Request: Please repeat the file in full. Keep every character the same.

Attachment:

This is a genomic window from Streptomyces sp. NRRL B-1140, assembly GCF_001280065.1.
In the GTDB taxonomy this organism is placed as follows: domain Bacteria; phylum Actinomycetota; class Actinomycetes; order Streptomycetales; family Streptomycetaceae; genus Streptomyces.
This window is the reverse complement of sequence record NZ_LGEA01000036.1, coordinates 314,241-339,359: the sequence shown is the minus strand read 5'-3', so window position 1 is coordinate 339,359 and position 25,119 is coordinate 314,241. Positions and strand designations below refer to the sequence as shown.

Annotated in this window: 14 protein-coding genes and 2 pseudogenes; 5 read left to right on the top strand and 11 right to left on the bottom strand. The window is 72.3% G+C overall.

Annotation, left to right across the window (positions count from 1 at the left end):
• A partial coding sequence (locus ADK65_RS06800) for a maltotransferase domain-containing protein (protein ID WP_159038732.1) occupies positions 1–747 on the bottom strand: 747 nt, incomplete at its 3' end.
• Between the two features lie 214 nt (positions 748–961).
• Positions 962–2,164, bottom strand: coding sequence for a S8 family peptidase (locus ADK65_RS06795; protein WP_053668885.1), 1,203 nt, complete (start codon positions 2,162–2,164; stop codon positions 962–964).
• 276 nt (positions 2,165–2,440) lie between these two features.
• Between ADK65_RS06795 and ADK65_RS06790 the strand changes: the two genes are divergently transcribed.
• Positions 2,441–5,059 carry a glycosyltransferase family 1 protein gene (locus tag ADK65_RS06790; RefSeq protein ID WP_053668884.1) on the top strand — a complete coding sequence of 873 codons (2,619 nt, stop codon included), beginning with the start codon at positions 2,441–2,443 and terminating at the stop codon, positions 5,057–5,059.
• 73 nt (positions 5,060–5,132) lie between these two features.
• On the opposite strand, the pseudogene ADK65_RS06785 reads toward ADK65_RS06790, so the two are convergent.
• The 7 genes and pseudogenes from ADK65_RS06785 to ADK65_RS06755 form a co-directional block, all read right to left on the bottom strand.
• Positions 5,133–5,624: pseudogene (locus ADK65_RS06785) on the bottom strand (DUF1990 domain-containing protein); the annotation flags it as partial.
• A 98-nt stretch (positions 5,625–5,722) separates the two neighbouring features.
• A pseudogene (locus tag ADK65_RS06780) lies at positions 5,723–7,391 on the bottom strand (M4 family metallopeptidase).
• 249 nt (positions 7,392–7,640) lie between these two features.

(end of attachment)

This is a genomic window from Streptomyces sp. NRRL B-1140, assembly GCF_001280065.1.
In the GTDB taxonomy this organism is placed as follows: domain Bacteria; phylum Actinomycetota; class Actinomycetes; order Streptomycetales; family Streptomycetaceae; genus Streptomyces.
This window is the reverse complement of sequence record NZ_LGEA01000036.1, coordinates 314,241-339,359: the sequence shown is the minus strand read 5'-3', so window position 1 is coordinate 339,359 and position 25,119 is coordinate 314,241. Positions and strand designations below refer to the sequence as shown.

Annotated in this window: 14 protein-coding genes and 2 pseudogenes; 5 read left to right on the top strand and 11 right to left on the bottom strand. The window is 72.3% G+C overall.

Annotation, left to right across the window (positions count from 1 at the left end):
• A partial coding sequence (locus ADK65_RS06800) for a maltotransferase domain-containing protein (protein ID WP_159038732.1) occupies positions 1–747 on the bottom strand: 747 nt, incomplete at its 3' end.
• Between the two features lie 214 nt (positions 748–961).
• Positions 962–2,164, bottom strand: coding sequence for a S8 family peptidase (locus ADK65_RS06795; protein WP_053668885.1), 1,203 nt, complete (start codon positions 2,162–2,164; stop codon positions 962–964).
• 276 nt (positions 2,165–2,440) lie between these two features.
• Between ADK65_RS06795 and ADK65_RS06790 the strand changes: the two genes are divergently transcribed.
• Positions 2,441–5,059 carry a glycosyltransferase family 1 protein gene (locus tag ADK65_RS06790; RefSeq protein ID WP_053668884.1) on the top strand — a complete coding sequence of 873 codons (2,619 nt, stop codon included), beginning with the start codon at positions 2,441–2,443 and terminating at the stop codon, positions 5,057–5,059.
• 73 nt (positions 5,060–5,132) lie between these two features.
• On the opposite strand, the pseudogene ADK65_RS06785 reads toward ADK65_RS06790, so the two are convergent.
• The 7 genes and pseudogenes from ADK65_RS06785 to ADK65_RS06755 form a co-directional block, all read right to left on the bottom strand.
• Positions 5,133–5,624: pseudogene (locus ADK65_RS06785) on the bottom strand (DUF1990 domain-containing protein); the annotation flags it as partial.
• A 98-nt stretch (positions 5,625–5,722) separates the two neighbouring features.
• A pseudogene (locus tag ADK65_RS06780) lies at positions 5,723–7,391 on the bottom strand (M4 family metallopeptidase).
• 249 nt (positions 7,392–7,640) lie between these two features.